Tuesday, January 12, 2016

The Dominion of Bowden

My friend James Bowden has recently posted an article published in the Dorchester Review in which he seeks to rehabilitate "Dominion of Canada" and "Dominion Day" from the crafty Pearsonian plotters who schemed to undermine that usage.

Yesterday it was Fathers of Confederation, today Dominion Day -- this seems to be becoming a blog of 19th century political terminology.  Bear with me.

Bowden acknowledges, a little grudgingly, that the name given Canada in the BNA Act, 1867 was simply "Canada"  (one dominion under the name of "Canada") but he argues that 1867 created "a new type of polity": a federation governed as a constitutional monarchy with parliamentary responsible government. Since that continues, he argues, we ought to preserve the term "Dominion" to describe it.

To establish such continuity, Bowden has to imply that the changes wrought by, for instance, the Statute of Westminster 1931, made no significant change to the nature of that polity and had no impact on the meaning and usage of "dominion." And much of the article is really aimed at the alleged perfidy of the Liberal "neo-nationalists" who undermined the term and finally replaced "Dominion Day" with "Canada Day" in a 1982 parliamentary proceeding he deems unconstitutional because its quorum was doubtful.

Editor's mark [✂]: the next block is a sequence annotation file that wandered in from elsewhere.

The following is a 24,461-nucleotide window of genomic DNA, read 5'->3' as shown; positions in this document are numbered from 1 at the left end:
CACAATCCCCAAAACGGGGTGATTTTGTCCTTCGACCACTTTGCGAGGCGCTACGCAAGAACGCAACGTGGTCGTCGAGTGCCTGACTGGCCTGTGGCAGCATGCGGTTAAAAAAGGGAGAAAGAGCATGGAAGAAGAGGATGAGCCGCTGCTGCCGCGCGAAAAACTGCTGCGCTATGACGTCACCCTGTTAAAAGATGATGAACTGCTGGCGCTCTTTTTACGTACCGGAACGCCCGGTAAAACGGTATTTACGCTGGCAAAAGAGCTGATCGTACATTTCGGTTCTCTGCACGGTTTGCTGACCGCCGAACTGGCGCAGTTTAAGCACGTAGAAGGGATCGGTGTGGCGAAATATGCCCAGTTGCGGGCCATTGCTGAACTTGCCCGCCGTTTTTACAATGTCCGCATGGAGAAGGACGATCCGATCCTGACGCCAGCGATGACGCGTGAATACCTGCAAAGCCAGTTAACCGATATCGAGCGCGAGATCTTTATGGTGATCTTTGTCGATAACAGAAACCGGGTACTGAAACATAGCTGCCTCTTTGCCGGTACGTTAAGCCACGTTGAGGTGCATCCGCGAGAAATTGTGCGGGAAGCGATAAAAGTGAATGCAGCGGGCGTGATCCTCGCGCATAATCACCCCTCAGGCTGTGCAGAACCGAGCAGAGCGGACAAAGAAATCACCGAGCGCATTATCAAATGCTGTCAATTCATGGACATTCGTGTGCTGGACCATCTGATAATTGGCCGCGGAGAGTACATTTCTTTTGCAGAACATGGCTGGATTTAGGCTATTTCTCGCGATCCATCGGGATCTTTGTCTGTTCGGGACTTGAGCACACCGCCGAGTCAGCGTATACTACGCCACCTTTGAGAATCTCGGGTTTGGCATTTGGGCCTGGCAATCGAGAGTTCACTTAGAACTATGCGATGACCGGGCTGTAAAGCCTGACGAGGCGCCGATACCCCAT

The problem with "Dominion," however, surely runs deeper. Bowden is right to argue that the confederation makers of 1867 believed they were creating something new in the world, and they may well have hoped "dominion" would come to represent that.  In Britain, and among imperial loyalists, however, "dominion" continued to be deployed vigorously in an older sense:  as "our dominions beyond the sea," as a label of colonial subservience applicable equally to Canada and to the merest Atlantic rock or Pacific atoll where the Union Jack still waved. Surely it was that ambiguity and the failure of the nationalist "dominion = something new" to compete with "dominion = continued subservience" that doomed "Dominion" in Canada, particularly after 1931.

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